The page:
One day, Dharmabuddhi heard from one of his friends that there were better job opportunities in the neighbouring town. So, he set off to the neighbouring town in search of a job. He had to pass through the forest to get to the town. After walking for a while, Dharmabuddhi got tired and sat down under a tree to rest. The tree happened to be in a lion’s territory.

Suddenly there was a deafening roar and Dharmabuddhi sat rooted to the ground. He slowly turned around and what did he see? He saw a lion sitting right behind him. To his surprise, the lion did not attack him. The lion looked familiar to Dharmabuddhi. Aha! This was the lion that Dharmabuddhi saved!! The lion had recognized Dharmabuddhi instantly. It allowed Dharmabuddhi to hug him and it dropped a gold  necklace which it was having in its mouth at Dharmabuddhi’s feet.  Dharmabuddhi picked the glittering gold necklace up, thanked the lion and continued his journey. He thought he would sell this necklace to the gold merchant who he had rescued earlier and who was living there.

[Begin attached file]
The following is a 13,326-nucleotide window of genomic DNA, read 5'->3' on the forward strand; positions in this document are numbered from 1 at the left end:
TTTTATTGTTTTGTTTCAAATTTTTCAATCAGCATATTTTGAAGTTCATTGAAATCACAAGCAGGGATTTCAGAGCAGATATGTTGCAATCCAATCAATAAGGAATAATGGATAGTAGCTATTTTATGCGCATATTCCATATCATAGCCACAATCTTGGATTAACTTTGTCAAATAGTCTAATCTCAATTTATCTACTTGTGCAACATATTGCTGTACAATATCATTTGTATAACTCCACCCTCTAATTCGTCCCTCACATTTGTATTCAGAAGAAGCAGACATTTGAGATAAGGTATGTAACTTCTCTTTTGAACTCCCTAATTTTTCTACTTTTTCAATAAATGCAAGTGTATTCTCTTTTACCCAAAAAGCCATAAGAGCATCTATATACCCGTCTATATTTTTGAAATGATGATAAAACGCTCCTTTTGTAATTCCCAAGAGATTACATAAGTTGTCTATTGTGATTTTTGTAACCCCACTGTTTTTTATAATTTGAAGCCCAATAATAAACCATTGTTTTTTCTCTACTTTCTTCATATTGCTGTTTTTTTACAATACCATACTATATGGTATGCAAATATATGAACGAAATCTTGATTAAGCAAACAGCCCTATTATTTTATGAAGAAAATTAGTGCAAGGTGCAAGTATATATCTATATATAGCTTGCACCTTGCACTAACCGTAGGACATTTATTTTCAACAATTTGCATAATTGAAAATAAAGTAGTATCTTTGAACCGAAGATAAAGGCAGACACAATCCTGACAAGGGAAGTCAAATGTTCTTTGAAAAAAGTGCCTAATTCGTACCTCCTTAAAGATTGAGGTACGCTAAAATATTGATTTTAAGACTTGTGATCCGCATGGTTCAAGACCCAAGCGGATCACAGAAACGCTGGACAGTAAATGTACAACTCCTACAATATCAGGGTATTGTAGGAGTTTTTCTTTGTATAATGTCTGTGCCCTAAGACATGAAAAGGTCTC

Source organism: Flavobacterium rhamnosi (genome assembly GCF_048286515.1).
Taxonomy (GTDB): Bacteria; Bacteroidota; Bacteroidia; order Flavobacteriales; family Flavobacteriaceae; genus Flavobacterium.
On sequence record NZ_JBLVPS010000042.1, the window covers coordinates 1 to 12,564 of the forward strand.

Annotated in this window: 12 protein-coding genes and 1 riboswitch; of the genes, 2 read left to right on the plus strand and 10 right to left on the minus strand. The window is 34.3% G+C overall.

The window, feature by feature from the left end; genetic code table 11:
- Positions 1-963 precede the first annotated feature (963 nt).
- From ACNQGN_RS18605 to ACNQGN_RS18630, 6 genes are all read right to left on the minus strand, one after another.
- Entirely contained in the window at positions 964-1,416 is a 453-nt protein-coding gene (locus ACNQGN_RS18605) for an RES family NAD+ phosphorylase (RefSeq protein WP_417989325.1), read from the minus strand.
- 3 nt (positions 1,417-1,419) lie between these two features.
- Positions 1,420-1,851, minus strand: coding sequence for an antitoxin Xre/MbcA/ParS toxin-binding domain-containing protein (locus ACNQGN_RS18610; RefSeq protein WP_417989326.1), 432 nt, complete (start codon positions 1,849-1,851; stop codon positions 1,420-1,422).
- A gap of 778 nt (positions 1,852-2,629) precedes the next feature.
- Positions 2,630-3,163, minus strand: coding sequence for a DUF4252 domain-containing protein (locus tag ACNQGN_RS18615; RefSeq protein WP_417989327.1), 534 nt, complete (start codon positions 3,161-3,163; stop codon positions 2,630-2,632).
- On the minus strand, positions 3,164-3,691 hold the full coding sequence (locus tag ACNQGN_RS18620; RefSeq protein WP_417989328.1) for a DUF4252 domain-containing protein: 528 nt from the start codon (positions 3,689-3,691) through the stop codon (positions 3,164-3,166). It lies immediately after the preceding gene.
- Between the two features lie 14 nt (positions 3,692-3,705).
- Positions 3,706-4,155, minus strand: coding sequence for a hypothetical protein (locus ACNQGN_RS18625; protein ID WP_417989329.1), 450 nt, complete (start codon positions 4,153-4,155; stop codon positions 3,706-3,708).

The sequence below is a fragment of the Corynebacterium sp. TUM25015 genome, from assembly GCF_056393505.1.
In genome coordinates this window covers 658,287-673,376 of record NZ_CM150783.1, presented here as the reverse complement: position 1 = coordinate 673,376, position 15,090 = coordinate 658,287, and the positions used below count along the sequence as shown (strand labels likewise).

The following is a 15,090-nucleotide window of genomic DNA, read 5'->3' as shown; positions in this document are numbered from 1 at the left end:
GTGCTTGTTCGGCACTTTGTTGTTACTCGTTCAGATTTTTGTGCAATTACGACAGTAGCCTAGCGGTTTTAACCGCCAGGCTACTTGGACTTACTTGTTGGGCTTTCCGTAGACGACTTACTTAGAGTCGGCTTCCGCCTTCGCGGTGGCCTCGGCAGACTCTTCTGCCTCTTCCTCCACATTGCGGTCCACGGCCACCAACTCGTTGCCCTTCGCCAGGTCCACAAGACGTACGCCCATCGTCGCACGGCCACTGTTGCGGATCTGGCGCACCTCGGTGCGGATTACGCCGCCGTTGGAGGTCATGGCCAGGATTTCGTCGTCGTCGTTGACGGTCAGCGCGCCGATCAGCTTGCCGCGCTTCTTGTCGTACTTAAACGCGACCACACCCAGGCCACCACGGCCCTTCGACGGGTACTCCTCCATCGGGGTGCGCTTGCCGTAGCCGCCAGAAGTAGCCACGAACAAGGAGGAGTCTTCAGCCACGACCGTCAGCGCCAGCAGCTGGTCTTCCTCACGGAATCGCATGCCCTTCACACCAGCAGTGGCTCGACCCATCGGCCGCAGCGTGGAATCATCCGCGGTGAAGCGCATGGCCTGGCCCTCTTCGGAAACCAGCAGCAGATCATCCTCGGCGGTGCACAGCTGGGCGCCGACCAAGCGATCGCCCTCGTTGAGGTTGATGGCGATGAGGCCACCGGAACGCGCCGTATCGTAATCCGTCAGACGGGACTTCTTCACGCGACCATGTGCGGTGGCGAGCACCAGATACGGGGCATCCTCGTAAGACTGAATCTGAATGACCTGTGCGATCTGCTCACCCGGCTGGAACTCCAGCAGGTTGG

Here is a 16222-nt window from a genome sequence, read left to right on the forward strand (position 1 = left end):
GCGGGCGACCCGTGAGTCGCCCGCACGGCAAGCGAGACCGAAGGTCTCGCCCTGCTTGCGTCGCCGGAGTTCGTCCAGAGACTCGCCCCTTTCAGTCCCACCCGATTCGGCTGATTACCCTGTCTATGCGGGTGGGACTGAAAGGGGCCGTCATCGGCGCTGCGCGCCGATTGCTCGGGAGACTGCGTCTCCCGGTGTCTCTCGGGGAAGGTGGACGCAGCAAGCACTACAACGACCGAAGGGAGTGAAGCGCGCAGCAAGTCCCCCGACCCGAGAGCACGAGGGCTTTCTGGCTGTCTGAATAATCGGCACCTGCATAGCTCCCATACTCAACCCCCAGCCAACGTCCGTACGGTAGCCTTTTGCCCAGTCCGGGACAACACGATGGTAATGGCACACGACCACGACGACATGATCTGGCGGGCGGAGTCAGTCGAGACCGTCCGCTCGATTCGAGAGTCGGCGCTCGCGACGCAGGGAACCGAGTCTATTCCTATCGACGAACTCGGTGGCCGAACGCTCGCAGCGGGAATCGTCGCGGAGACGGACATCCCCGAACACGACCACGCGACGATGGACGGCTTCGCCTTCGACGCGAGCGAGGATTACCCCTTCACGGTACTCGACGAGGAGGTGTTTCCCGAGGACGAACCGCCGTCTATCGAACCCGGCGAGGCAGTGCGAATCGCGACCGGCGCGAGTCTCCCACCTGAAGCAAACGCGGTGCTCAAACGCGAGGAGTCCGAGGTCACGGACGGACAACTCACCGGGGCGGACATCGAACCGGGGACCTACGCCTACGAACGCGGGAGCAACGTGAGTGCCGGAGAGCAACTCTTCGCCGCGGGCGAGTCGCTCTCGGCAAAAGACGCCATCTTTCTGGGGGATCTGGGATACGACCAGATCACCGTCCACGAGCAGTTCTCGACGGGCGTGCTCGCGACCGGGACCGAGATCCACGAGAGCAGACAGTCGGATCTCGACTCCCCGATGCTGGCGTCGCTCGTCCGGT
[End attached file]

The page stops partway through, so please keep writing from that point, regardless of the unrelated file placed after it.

He had walked for a while when suddenly a gang of robbers pounced on him and took away his only radiant hope of feeding his family, the gold necklace. Helpless Dharmabuddhi sat under a mango tree thinking of what he would do now. Luck had favoured him so much in the last few minutes and now  his hopes were just washed away by the awful robbers. The monkey whom Dharmabuddhi had saved lived on this very tree. The monkey had witnessed what happened to  Dharmabuddhi and was determined to help him. He gathered some juicy mangoes and threw it near Dharmabuddhi. Surprised Dharmabuddhi looked up and saw the monkey smiling at him. Dharmabuddhi immediately recognized his old friend and asked him to also have some of the juicy mangoes. The monkey, who didn’t want to disappoint Dharmabuddhi climbed down and had two of the juicy mangoes he had given him. Sleepy after eating these mangoes, Dharmabuddhi  laid down and slept. The monkey, waiting for this moment jumped from tree to tree to find  robbers. Soon he found the robbers who so happened to be also sleeping under a tree. The monkey slowly and stealthily climbed down from the tree and found the  necklace. He grabbed it and  returned to his mango tree to find Dharmabuddhi. Dharmabuddhi had just woken up from his sleep and was searching for the monkey to bid him goodbye. The monkey landed near Dharmabuddhi and gave him the  necklace. Overjoyed by his friends’ faithfulness, he hugged the monkey and set off for the  town yet again.